Apical Pulse: What It Is & How to Check It

The apical pulse, also known as the precordial impulse, is a site on the chest where you can feel the heartbeat. The apical pulse can provide information about heart rate, rhythm, size, and location. Some abnormalities of the heart's structure can cause changes in the apical pulse.

This article discusses how to locate and interpret the apical pulse.

Senior woman holding chest

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How to Check Apical Pulse

Other pulse sites are felt by placing the finger over a medium or large artery.

The apical pulse, on the other hand, is a more direct way to feel the pulse, since you can directly feel the left ventricle's contraction at this site. With each heartbeat, blood is ejected out of the left ventricle into the blood vessels to carry oxygen and nutrients throughout the body.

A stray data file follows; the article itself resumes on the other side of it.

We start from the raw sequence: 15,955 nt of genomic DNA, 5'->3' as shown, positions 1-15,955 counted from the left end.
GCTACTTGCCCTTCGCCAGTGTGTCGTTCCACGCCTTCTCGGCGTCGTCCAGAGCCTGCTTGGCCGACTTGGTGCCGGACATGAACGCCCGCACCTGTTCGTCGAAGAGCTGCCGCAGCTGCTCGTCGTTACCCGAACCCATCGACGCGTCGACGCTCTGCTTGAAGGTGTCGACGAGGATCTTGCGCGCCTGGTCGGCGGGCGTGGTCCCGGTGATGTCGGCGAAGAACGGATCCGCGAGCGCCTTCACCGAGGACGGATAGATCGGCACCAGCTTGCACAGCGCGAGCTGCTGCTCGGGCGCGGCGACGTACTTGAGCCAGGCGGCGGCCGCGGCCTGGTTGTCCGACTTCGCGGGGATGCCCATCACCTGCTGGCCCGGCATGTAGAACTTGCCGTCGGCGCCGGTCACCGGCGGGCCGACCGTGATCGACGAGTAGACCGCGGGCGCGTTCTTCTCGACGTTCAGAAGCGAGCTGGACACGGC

The best position to find the apical pulse is to lay down on your left side with your head resting on your left arm. Then:

  1. With the palm side of your right arm, locate the center of the collarbone (clavicle) and bring your hand down about five rib spaces. Although breast anatomy varies, the apical pulse location is typically located below and to the left of the nipple.
  2. You may need to move breast tissue aside to locate the apical pulse.
  3. The pulse location may vary as your lungs fill with air while breathing, so it can be helpful to palpate the area after exhaling fully.
  4. Once you locate the area with your hand, try to use just the pointer and middle finger to narrow down the area, known as the point of maximal impulse (PMI).